Needless to say, this was a challenging position for a soundtrack album producer to find oneself in. Ultimately I decided I had to do exactly what the filmmakers did when they made the picture: take a gamble and do something completely different than I had for any prior project. In so doing I would also hopefully demonstrate to these gentlemen that what was, in 1987, perceived as a failure is, in fact, one of their greatest artistic successes. I shared my first draft with Frank Marshall, who gave me a few notes and encouraged me to have total confidence in what I’d written. It was submitted, and the response came back within a couple of weeks: Mr. Spielberg and Mr. Williams approved the essay and had decided that the addition of quotes was not necessary. Consulting with Mr. Marshall once again, I was advised to accept at face value the fact that the director and composer agreed to have my writing attached to their work. One cannot dispute that logic.
I therefore leave the essay itself and the thesis presented therein, along with Williams’s music, to the faithful and discerning buyers of classic soundtracks. Now, as before, it is up to the fans to keep the torches burning for Steven Spielberg’s Empire of the Sun. I am hopeful that the expanded soundtrack release, with which I am proud to be connected, will help point the way to a bright future for what is, and has always been, a masterpiece. And by no means a forgotten one.
¹ None of 1987’s five Best Picture Oscar nominees hold an audience rating higher than 88, with the biggest hit among them, Fatal Attraction, earning a 71. The enduring Lethal Weapon, The Untouchables, Robocop, Predator, Wall Street, The Lost Boys, Raising Arizona and Some Kind of Wonderful all score in the 80’s, while the moneymakers Stakeout, Beverly Hills Cop II, The Secret of My Success, The Witches of Eastwick and the year’s #1 hit Three Men and a Baby all range between 47 and 63, the latter title notably being the lowest of all. Good Morning, Vietnam is a standout with an 81, but the 90+ audience ratings for 1987 go only to The Princess Bride and Full Metal Jacket, while Dirty Dancing ties Empire of the Sun with a 90.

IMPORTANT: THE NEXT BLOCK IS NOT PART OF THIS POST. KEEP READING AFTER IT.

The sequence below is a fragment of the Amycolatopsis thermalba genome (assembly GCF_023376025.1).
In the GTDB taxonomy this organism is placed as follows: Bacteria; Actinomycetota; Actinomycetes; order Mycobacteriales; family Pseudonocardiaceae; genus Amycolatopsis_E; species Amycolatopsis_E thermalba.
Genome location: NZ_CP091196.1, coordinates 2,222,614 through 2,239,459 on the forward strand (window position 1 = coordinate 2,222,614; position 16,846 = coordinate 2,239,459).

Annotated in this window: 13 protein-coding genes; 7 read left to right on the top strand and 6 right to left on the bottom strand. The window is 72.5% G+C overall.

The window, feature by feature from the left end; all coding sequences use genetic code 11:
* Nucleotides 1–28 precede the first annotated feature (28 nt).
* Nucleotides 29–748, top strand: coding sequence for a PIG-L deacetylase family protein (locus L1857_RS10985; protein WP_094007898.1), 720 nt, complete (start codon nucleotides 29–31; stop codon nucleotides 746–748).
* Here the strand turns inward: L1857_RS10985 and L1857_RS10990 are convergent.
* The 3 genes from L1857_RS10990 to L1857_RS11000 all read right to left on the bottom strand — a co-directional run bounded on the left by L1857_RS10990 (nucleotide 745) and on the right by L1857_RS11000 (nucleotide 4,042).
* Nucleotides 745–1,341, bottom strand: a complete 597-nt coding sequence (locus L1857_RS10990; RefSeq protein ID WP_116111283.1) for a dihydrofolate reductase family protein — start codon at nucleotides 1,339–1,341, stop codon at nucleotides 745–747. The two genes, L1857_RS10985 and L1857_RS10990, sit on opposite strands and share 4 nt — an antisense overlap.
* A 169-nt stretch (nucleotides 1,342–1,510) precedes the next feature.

² The audience rating for E.T. The Extra-Terrestrial was not accidentally overlooked. I look forward to addressing this at another time.
Author’s Acknowledgment: I would like to thank everyone at Warner Bros. Studios, Warner Bros. Records, Amblin Entertainment/Dreamworks Studios, The Kennedy/Marshall Company, Jo Ann Kane Music Service and The Gorfaine/Schwartz Agency who helped make Empire of the Sun a truly special soundtrack release. Thanks also to choral contractor Jeannine Wagner (we’re now spelling your name right!) and Sally Stevens for recollections and great assistance. I’d also like to express admiration to art director Jim Titus for his outstanding package design and a promotional image that made me gasp when I saw it. You really get this film, Jim, and it shows! And finally, a debt of gratitude to my friends and colleagues within the film score soundtrack community for their constant support, especially to executive producers Michael Gerhard and Matt Verboys at La-La Land Records for their confidence, patience and trust. Thanks, guys. You made this happen!
- ‘Empire of the Sun’: Complete Cue List and Additional Notes, by Mike Matessino